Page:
• That tar sands crude spills are treated like conventional oil spills: Having dealt with Enbridge's Kalamazoo River spill for the past two years, the E.P.A. wrote that dilbit spills “may require different response actions or equipment” than regular crude. Additionally, the E.P.A. argues that effects on public and environmental health are different because tar sands crude does “not appreciably biodegrade.” Giles recommended that State needs to “more clearly acknowledge that in the event of a spill to water, it is possible that large portions of dilbit will sink and that submerged oil significantly changes spill response and impacts.”
  • That alternative routes were well assessed: The E.P.A. is “concerned… that the DSEIS does not provide a detailed analysis of the Keystone Corridor Alternative routes.” 


Jim Murphy, senior counsel for the National Wildlife Federation, said of the E.P.A.’s letter, “The Environmental Protection Agency's letter shows that despite multiple tries, the State Department is incapable of doing a proper analysis of the climate, wildlife, clean water, safety and other impacts of this disastrous and unneeded project.”

With over one million comments criticizing the draft SEIS, and this massive condemnation from a fellow federal agency, the State Department should feel compelled to go back to the drawing board yet again.

Perhaps this time it will rely less on consulting firms with strong fossil fuel industry ties, and work to produce a valid environmental impact statement that accurately depicts the severe environmental and climate impacts of tar sands expansion and the increased likelihood of dilbit spills on American land and into American waterways.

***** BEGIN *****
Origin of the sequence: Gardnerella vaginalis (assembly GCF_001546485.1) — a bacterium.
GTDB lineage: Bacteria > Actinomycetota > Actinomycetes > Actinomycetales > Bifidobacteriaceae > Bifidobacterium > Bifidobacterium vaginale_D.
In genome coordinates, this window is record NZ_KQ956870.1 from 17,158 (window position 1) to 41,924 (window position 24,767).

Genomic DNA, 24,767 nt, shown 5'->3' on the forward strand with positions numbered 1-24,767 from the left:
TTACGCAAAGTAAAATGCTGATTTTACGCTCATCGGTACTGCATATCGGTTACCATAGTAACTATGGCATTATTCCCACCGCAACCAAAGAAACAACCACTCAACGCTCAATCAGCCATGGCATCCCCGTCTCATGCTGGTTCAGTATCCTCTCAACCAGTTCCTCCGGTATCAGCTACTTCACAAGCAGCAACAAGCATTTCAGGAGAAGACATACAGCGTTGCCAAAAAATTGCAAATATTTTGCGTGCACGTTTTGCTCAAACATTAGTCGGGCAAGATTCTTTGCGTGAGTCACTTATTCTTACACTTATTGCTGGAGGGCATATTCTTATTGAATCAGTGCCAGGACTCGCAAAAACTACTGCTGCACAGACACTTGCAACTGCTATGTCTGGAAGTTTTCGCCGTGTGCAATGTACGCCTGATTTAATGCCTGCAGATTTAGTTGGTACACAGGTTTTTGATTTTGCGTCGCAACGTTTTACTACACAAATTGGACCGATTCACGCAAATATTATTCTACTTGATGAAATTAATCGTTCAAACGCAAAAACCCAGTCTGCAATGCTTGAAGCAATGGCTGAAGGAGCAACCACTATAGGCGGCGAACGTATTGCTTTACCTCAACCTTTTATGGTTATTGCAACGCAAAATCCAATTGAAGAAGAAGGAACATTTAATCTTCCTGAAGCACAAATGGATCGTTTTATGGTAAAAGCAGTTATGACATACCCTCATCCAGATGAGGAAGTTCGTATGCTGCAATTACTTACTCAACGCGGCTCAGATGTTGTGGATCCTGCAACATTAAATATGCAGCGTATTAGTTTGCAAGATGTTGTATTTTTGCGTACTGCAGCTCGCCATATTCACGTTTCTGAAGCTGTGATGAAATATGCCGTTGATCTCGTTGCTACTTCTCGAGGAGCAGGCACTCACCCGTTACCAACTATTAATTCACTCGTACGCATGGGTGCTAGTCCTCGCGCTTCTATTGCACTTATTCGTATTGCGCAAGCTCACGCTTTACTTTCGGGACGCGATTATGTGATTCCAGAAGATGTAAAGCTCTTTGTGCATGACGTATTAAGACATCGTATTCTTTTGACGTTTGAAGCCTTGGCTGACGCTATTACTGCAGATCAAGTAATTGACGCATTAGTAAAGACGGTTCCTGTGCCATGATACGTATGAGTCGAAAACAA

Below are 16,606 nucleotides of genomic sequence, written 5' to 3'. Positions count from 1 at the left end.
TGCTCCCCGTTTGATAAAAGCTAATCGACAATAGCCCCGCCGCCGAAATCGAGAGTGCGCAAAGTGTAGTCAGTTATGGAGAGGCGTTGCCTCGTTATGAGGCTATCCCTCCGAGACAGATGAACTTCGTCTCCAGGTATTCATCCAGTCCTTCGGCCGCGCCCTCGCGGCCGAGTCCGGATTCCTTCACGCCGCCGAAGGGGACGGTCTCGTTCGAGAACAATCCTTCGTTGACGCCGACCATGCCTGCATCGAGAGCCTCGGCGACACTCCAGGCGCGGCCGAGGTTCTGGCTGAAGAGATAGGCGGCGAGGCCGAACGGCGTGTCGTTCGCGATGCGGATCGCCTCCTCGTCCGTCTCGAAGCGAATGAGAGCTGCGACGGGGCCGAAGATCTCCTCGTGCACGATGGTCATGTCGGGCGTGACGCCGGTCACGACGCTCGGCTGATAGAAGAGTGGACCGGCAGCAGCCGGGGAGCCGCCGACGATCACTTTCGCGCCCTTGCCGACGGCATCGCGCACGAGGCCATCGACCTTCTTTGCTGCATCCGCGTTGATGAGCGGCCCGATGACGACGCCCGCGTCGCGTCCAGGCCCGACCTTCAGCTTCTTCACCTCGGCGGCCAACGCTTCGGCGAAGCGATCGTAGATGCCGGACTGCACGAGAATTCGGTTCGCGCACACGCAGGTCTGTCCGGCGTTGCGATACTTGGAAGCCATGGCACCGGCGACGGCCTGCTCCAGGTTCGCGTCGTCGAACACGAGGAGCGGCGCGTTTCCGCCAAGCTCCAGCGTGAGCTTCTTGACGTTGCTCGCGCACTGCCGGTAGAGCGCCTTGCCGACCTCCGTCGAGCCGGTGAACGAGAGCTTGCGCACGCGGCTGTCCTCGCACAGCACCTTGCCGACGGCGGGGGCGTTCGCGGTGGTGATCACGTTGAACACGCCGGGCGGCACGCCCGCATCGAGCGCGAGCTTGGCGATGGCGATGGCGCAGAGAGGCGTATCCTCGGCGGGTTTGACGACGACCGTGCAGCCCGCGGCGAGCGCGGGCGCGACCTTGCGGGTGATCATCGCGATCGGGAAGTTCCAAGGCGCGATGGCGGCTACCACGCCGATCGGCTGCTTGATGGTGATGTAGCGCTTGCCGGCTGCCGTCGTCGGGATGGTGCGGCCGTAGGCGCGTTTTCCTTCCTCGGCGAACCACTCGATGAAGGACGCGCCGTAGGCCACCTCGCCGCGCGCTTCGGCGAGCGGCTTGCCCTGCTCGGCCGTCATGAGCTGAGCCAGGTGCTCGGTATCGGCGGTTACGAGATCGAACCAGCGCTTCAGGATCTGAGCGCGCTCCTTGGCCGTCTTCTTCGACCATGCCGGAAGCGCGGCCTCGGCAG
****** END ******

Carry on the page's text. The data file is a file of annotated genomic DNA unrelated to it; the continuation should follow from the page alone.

Comments

Not feeling good about the EPA report, nor about the new Nanos Poll showing overhwlming support for Keystone XL.

http://www.nanosresearch.com/library/polls/POLNAT-W12-T575E.pdf

Anyone know who funds Nanos Research ?

 

Which brings us North…

http://www.cbc.ca/news/canada/calgary/story/2013/04/23/calgary-pipeline-...

In case this doesn't work out, do you think Alberta will consider a space elevator to drop the oil spills where ever they want?

That poll is kind of interesting. The question posed was :

What is more important to you, reducing green house gases or having North America free from importing oil outside of North America?”

Importing oil from outside of North America is major problem that has shaped US foreign policy, costs a significant and very costly military presence in the Middle East and other areas on the planet, and even has played a role (maybe even a major role) in where we waged war on foreign nations, where thousands of American lives were lost and trillions of dollars.

So I'm actually very surprised that 30 % (Canada) to 38 % (USA) found that reducing greenhouse gases is more important.

Of course the main issue is that the Keystone XL does NOT do ANYTHING to “having North America free from importing oil outside of North America”, nor does it do ANYTHING to keep the refined products from being exported.

We can want anything we want, but refinary owners in the Gulf get to decide how much oil they buy from whom, and that they do that based on market prices rather than any preference that we as a nation may hold. And that similarly, the billionaire refinary owners get to decide to whom they sell their refined products domestically or abroad, and that they will do that based on market price as well, again regardless of what we as a nation (or as an indevidual) find important.

The Republican political argument that this pipeline somehow would give us “energy independence”, is thus a statement that is silly on its face.

Sorry, my comment was intended as a reply to Peter Moss' comment, and I think I have the percentages reversed. It's 30 % of US and 38 % of Canadians that found reducing greenhouse gases more important than energy independence for North America.

[x]